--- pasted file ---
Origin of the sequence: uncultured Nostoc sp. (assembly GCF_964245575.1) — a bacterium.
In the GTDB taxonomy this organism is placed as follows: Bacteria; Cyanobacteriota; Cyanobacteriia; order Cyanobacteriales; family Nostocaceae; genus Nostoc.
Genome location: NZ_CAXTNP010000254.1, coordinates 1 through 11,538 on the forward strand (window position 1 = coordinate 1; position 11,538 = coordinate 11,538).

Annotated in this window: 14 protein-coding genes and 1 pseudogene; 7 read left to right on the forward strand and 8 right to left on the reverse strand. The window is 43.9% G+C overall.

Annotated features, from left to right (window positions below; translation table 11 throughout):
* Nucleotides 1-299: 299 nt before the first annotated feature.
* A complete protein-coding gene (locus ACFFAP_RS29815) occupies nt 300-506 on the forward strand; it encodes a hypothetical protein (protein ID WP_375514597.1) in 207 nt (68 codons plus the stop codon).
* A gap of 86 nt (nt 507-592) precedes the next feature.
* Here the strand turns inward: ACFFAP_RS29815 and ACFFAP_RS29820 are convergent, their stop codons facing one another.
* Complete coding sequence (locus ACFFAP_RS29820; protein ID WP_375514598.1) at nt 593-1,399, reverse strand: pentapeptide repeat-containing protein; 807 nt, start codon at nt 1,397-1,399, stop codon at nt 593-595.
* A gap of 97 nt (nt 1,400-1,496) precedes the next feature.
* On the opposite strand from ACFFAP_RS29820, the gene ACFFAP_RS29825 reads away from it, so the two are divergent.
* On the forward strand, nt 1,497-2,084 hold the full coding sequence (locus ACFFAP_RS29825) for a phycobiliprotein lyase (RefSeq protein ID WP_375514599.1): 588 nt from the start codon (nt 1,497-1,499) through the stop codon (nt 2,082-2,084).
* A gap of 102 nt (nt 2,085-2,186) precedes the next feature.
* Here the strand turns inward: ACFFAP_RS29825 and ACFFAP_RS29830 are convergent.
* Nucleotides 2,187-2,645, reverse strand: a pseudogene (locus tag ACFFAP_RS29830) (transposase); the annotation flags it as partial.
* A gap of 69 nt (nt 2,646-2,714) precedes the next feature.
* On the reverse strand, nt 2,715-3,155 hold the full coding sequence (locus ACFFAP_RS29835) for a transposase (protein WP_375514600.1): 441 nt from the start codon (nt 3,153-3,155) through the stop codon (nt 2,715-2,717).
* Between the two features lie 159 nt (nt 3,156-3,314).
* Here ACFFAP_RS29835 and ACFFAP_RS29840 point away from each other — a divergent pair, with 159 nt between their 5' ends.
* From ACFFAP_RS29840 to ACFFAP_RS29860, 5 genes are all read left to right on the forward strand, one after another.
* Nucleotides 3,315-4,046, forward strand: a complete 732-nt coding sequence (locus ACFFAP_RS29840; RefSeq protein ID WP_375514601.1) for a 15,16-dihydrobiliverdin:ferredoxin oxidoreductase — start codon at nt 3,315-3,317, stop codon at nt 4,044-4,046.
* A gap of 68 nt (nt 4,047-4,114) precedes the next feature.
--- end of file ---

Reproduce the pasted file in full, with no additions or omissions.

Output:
Origin of the sequence: uncultured Nostoc sp. (assembly GCF_964245575.1) — a bacterium.
In the GTDB taxonomy this organism is placed as follows: Bacteria; Cyanobacteriota; Cyanobacteriia; order Cyanobacteriales; family Nostocaceae; genus Nostoc.
Genome location: NZ_CAXTNP010000254.1, coordinates 1 through 11,538 on the forward strand (window position 1 = coordinate 1; position 11,538 = coordinate 11,538).

Annotated in this window: 14 protein-coding genes and 1 pseudogene; 7 read left to right on the forward strand and 8 right to left on the reverse strand. The window is 43.9% G+C overall.

Annotated features, from left to right (window positions below; translation table 11 throughout):
* Nucleotides 1-299: 299 nt before the first annotated feature.
* A complete protein-coding gene (locus ACFFAP_RS29815) occupies nt 300-506 on the forward strand; it encodes a hypothetical protein (protein ID WP_375514597.1) in 207 nt (68 codons plus the stop codon).
* A gap of 86 nt (nt 507-592) precedes the next feature.
* Here the strand turns inward: ACFFAP_RS29815 and ACFFAP_RS29820 are convergent, their stop codons facing one another.
* Complete coding sequence (locus ACFFAP_RS29820; protein ID WP_375514598.1) at nt 593-1,399, reverse strand: pentapeptide repeat-containing protein; 807 nt, start codon at nt 1,397-1,399, stop codon at nt 593-595.
* A gap of 97 nt (nt 1,400-1,496) precedes the next feature.
* On the opposite strand from ACFFAP_RS29820, the gene ACFFAP_RS29825 reads away from it, so the two are divergent.
* On the forward strand, nt 1,497-2,084 hold the full coding sequence (locus ACFFAP_RS29825) for a phycobiliprotein lyase (RefSeq protein ID WP_375514599.1): 588 nt from the start codon (nt 1,497-1,499) through the stop codon (nt 2,082-2,084).
* A gap of 102 nt (nt 2,085-2,186) precedes the next feature.
* Here the strand turns inward: ACFFAP_RS29825 and ACFFAP_RS29830 are convergent.
* Nucleotides 2,187-2,645, reverse strand: a pseudogene (locus tag ACFFAP_RS29830) (transposase); the annotation flags it as partial.
* A gap of 69 nt (nt 2,646-2,714) precedes the next feature.
* On the reverse strand, nt 2,715-3,155 hold the full coding sequence (locus ACFFAP_RS29835) for a transposase (protein WP_375514600.1): 441 nt from the start codon (nt 3,153-3,155) through the stop codon (nt 2,715-2,717).
* Between the two features lie 159 nt (nt 3,156-3,314).
* Here ACFFAP_RS29835 and ACFFAP_RS29840 point away from each other — a divergent pair, with 159 nt between their 5' ends.
* From ACFFAP_RS29840 to ACFFAP_RS29860, 5 genes are all read left to right on the forward strand, one after another.
* Nucleotides 3,315-4,046, forward strand: a complete 732-nt coding sequence (locus ACFFAP_RS29840; RefSeq protein ID WP_375514601.1) for a 15,16-dihydrobiliverdin:ferredoxin oxidoreductase — start codon at nt 3,315-3,317, stop codon at nt 4,044-4,046.
* A gap of 68 nt (nt 4,047-4,114) precedes the next feature.